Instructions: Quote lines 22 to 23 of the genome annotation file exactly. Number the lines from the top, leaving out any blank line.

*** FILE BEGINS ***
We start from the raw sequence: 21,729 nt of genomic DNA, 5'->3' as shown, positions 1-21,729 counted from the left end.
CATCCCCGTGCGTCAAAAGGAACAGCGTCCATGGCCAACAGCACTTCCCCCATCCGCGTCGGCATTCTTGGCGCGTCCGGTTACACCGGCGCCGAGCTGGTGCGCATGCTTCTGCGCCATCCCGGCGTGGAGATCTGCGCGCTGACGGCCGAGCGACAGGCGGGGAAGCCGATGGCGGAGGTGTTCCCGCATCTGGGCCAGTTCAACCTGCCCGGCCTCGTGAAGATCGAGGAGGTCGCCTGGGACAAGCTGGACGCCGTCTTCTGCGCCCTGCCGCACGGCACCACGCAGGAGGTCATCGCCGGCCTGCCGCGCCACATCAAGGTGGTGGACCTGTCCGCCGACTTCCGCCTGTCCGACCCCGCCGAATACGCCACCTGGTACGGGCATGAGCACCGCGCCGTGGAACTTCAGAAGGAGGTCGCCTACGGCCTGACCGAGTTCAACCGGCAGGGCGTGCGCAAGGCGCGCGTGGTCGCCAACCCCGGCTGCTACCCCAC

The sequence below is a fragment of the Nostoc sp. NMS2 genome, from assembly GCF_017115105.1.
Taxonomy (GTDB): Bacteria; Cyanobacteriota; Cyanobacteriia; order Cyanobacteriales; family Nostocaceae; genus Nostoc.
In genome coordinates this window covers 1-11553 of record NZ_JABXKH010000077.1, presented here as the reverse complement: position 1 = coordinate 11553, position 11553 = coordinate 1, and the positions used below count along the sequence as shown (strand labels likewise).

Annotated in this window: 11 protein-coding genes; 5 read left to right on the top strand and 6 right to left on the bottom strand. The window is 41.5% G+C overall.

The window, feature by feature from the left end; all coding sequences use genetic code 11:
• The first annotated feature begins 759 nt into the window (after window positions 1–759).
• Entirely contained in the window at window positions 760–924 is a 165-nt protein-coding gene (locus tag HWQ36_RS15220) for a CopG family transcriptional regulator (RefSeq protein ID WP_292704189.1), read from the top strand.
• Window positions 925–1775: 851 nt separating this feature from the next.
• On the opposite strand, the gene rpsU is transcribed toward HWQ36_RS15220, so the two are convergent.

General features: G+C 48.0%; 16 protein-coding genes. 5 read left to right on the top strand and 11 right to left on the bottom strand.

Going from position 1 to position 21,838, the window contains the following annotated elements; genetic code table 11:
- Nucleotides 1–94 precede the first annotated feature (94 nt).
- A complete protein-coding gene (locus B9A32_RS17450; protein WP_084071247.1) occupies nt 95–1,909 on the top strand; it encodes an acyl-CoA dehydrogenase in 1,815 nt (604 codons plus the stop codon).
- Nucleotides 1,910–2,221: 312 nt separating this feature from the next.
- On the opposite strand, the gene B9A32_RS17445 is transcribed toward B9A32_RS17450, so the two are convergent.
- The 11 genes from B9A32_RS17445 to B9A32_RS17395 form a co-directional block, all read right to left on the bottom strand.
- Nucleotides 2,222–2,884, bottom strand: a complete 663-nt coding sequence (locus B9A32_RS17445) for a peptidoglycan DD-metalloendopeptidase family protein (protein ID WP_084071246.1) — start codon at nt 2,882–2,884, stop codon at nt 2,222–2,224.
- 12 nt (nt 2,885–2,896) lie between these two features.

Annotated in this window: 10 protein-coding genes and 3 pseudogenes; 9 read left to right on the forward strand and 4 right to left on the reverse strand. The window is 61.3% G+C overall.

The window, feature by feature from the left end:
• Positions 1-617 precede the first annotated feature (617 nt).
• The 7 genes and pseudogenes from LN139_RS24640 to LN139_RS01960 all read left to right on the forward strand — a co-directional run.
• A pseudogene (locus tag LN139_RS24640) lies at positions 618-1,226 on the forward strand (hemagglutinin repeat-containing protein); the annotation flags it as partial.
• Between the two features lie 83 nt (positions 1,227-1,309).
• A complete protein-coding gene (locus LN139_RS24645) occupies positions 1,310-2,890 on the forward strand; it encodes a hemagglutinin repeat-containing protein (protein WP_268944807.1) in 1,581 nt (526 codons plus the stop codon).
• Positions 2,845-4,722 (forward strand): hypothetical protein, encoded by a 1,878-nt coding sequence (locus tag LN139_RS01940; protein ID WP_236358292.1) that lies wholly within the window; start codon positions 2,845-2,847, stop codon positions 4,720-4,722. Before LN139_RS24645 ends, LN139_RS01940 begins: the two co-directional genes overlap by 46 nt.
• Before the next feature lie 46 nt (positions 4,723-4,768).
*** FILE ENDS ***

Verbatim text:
The window, feature by feature from the left end:
• Positions 1-617 precede the first annotated feature (617 nt).